Democrats have never seriously considered such ideas, instead rushing through their own controversial proposals. After all, they don't need Republicans to sign on: Democrats control the House, the Senate and the presidency. But if passed, the Democrats' proposals will significantly alter a large sector of our economy. They will not improve our health care. They will not save us money. And, despite what the president says, they will not "provide more stability and security to every American."

We often hear such overblown promises from Washington. With first principles in mind and with the facts in hand, tell them that this time we're not buying it.

Ms. Palin, Sen. John McCain's running mate in the 2008 presidential election, was governor of Alaska from December 2006 to July 2009.

Monday, August 31, 2009

One Thing in Common With Obama

To all my honored guests who come here with such frequency, I'll be taking a short vacation -- if our awful president can do so, well "yes I can" -- until September 4, this coming Friday, when I'll start posting with the usual regulatity. Have a great week everyone. I love you all . . . especially Gov. Sarah Palin . . . but I know she's only one of many wonderful people in our great country. God bless America.

Tuesday, August 25, 2009

Conservatives4Palin Worth Visiting

Thanks so much to Adam Brickley, founder of The Sarah Palin Movement, for nominating me (on my birthday!) on Conservatives4 Palin for the Palin. I'm honored and humbled . . . and give special thanks to the Conservatives4Palin site, one I urge you to visit regularly. I'd also like to give a tip of the hat to Gov. Palin and her remarkable family.

Monday, August 24, 200

By Adam Brickley, aka "ElephantMan"

Doug Brady wrote a great post earlier proposing August 29, the anniversary of Gov. Palin's nomination as the Republican vice presidential candidate, as "Sarah Palin Day". This is a fine idea. He also nominated yours truly for some kind of award (thanks!). However, I would be remiss not to throw in a few nominations myself. I get a lot of credit for launching the original Draft Palin site, but there are definitely two or three people who did at least as much work as I did and hence deserve awards. So, I would place the following nominations for the Sarah Palin Day Award:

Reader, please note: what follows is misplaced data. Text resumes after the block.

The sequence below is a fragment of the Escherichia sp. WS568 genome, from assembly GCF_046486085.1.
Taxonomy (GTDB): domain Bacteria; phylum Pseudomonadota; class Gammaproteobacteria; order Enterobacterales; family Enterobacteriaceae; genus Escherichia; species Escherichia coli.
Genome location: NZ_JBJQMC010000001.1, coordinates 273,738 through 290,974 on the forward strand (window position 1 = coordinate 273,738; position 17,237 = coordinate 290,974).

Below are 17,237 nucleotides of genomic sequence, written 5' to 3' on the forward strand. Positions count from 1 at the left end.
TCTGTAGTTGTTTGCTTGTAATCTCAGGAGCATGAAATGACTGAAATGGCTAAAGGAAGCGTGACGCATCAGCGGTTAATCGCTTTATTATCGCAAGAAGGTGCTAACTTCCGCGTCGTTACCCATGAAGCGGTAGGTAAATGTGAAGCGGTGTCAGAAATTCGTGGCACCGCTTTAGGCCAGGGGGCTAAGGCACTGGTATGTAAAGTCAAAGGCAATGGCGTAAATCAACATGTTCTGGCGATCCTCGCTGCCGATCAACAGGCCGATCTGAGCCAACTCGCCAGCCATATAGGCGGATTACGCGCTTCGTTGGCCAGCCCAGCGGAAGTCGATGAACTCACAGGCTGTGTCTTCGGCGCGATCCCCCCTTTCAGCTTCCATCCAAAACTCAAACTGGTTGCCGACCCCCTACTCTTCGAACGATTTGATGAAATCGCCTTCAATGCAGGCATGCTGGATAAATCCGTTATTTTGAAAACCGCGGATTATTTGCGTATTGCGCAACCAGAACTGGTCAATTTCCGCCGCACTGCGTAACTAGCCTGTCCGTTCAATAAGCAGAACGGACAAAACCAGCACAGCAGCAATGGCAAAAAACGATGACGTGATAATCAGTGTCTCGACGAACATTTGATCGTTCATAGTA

1. Steve Maloney - Steve was the second-ever Palin blogger, and my lonely partner in crime for most of 2007. To be honest, Steve drove some of our earliest endorsements and did a lot of heavy lifting during a time when I couldn't (retirees have more time to blog than intern/college students). No Steve, no Palin Movement - period. By the way - Steve is still involved with a large network of Palin bloggers, C4P is big, but Steve and his gang do a lot to keep together all of the little bloggers for Sarah. If you don't know him, you should.
2. Kristopher Lorelli - Started his own Palin site in early 2008, PalinForVp.com (prompting me to buy up PalinForVP.net, PalinForVP.org, and PalinForVP.info). Despite the odd name similarity, Kris was a great partner, and did even more work behind the scenes than he did with his site. From what I heard, quite a large amount of pro-Palin literature and email was sent to McCain campaign officials by Kris. He's now one of the major brains at the other team blog I contribute to - Race42012.